What a great and detailed write-up! I'm very impressed by your attention to details (and being a perfectionist when it comes to things like this, that's not a compliment I hand out all willy nilly)! I appreciate not only the details about the construction but also the reasoning behind why you made the desicions you did not to mention the time you took to make the diagrams. I've contimplated making an LED cube myself but haven't yet attempted it. This is in large part due to my aforementioned perfectionism and the daunting time investment I imagine it would take to get it just right. But I'm happy to see that I now have a wonderfully detailed resource to refer too, which makes the whole project that much more tempting!
>> ruggedness that will ensure its long- term survival (maybe even attacks by toddlers!)
No toddlers luckily but I do have 2 cats. Not sure which is worse lol.
>> This last point is something I have spent a large part of my career trying to get other engineers to understand how important clear, complete, and cogent DOCUMENTATION is!
I agree with you here. Personally I get little pleasure from writing procedures, which happens to be something I do as part of my day job. So I understand how important it is to try and write instructions as clearly as possible. The video blogs is new to me and I'm but a novice at it, but they do help paint a picture that words alone sometime don't convey so well (especially when I write them).
If you live in Gloucester in the UK then maybe :-)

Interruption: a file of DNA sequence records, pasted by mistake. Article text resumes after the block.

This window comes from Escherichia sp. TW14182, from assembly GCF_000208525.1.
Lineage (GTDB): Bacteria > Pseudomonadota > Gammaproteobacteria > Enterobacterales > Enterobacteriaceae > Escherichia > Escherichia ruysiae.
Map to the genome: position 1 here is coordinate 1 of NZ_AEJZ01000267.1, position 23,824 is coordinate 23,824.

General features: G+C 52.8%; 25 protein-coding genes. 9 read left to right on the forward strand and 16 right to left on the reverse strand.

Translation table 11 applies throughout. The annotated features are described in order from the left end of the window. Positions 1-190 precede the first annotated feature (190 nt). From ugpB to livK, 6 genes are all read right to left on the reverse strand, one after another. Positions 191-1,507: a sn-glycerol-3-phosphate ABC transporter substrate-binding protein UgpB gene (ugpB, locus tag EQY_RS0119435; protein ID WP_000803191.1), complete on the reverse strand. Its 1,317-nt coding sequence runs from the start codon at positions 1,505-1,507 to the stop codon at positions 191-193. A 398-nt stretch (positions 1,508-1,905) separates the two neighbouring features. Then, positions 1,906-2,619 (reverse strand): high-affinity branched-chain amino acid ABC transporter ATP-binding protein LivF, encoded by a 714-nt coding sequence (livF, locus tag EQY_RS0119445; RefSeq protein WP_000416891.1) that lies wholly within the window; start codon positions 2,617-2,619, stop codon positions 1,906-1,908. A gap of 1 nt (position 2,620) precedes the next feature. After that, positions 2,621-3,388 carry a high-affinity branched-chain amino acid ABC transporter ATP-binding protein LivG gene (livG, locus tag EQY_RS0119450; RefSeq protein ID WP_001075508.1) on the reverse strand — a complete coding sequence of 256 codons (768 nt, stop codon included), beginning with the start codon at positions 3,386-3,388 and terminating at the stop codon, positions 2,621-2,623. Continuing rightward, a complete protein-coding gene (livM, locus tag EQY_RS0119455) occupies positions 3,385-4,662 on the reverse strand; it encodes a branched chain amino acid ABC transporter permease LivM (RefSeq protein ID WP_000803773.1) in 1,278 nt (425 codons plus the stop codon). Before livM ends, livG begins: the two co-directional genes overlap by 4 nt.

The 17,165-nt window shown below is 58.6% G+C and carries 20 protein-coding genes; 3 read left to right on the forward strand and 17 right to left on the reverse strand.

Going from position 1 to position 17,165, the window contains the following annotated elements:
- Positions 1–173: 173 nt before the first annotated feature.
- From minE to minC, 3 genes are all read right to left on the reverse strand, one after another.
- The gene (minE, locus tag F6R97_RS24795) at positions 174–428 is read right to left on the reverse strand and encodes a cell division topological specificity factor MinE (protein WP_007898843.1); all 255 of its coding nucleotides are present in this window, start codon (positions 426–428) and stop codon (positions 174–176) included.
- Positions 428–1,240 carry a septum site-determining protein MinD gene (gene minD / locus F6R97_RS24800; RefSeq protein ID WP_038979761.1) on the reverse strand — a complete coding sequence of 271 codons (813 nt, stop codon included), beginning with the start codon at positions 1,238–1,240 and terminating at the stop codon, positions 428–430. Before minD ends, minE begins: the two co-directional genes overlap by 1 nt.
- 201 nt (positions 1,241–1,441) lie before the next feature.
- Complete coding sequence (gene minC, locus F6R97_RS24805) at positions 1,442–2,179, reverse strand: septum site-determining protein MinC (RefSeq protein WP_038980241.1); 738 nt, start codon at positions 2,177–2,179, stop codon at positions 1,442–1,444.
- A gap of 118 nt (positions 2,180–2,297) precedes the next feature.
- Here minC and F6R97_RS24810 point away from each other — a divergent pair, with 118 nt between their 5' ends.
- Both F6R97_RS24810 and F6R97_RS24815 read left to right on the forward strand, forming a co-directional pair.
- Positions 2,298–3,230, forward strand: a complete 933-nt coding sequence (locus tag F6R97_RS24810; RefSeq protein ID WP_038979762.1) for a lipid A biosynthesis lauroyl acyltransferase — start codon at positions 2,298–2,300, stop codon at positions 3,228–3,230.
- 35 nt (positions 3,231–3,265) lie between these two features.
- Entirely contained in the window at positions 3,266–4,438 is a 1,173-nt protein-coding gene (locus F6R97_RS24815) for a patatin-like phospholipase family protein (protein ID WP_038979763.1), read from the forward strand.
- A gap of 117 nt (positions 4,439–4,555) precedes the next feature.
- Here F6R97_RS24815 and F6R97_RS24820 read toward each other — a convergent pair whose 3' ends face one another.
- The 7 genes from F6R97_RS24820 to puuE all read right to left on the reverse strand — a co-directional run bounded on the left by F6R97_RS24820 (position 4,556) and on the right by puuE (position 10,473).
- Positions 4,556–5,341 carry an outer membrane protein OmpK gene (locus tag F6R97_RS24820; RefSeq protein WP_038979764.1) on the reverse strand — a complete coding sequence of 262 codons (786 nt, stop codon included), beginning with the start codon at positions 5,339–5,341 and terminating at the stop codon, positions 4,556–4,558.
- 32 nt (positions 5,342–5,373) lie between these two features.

I took a look at your video and it's not as bad as you make out. At least you have the bottle provide an audio commentary, which is something; the thought of doing fills me with dread. I did try it once and hated the result so deleted it immediately.
I too am thoroughly impressed! I've done a lot of "flywire" construction without the benefit of fixtures such as you have done, and your results look exceptionally workman-like and worthy of display (pun intended....). This design will when completed produce a fine product, with a substance and ruggedness that will ensure its long- term survival (maybe even attacks by toddlers!). The videos have been very well done, and explain the entire process in sufficient detail to enable others to reproduce it. This last point is something I have spent a large part of my career trying to get other engineers to understand how important clear, complete, and cogent DOCUMENTATION is! Bravo!
yes they do take a lot of effort to make, but worth it.
I second Max's opinion. I tried to make a quick one and the result was putrid so I really admire your results. Notwithstanding that, the result is on You Tube since I needed it to support a blog. I will have a to remake that in the future into a sort of training/marketing video (maybe two videos). Do you offer your services?
Oh and I reckon you could find a career in making test jigs- they seem to be of professional quailty with a great deal of insight and innovation.
@Max: I LOVE your videos -- I know how much time creating this sort of thing takes, so I really appreciate all the effort you've put into them -- as far as I am concerned they are invaluable when it comes to really understanding the nitty-gritty construction techniques you talk about in your columns.
Thanks Max and yes they do take a lot of effort to make, but worth it.
@Steve: Maybe I can help with some ideas for your cube being you are using different LED's to me.
I'm counting on it LOL -- but any thoughts of my cube can wait a while - -you hav eto finish yours -- I'm away speaking at ESC Brazil next week -- plus I want to put a few of my existing projects to bed before starting my cube.
What are the engineering and design challenges in creating successful IoT devices? These devices are usually small, resource-constrained electronics designed to sense, collect, send, and/or interpret data. Some of the devices need to be smart enough to act upon data in real time, 24/7. Specifically the guests will discuss sensors, security, and lessons from IoT deployments.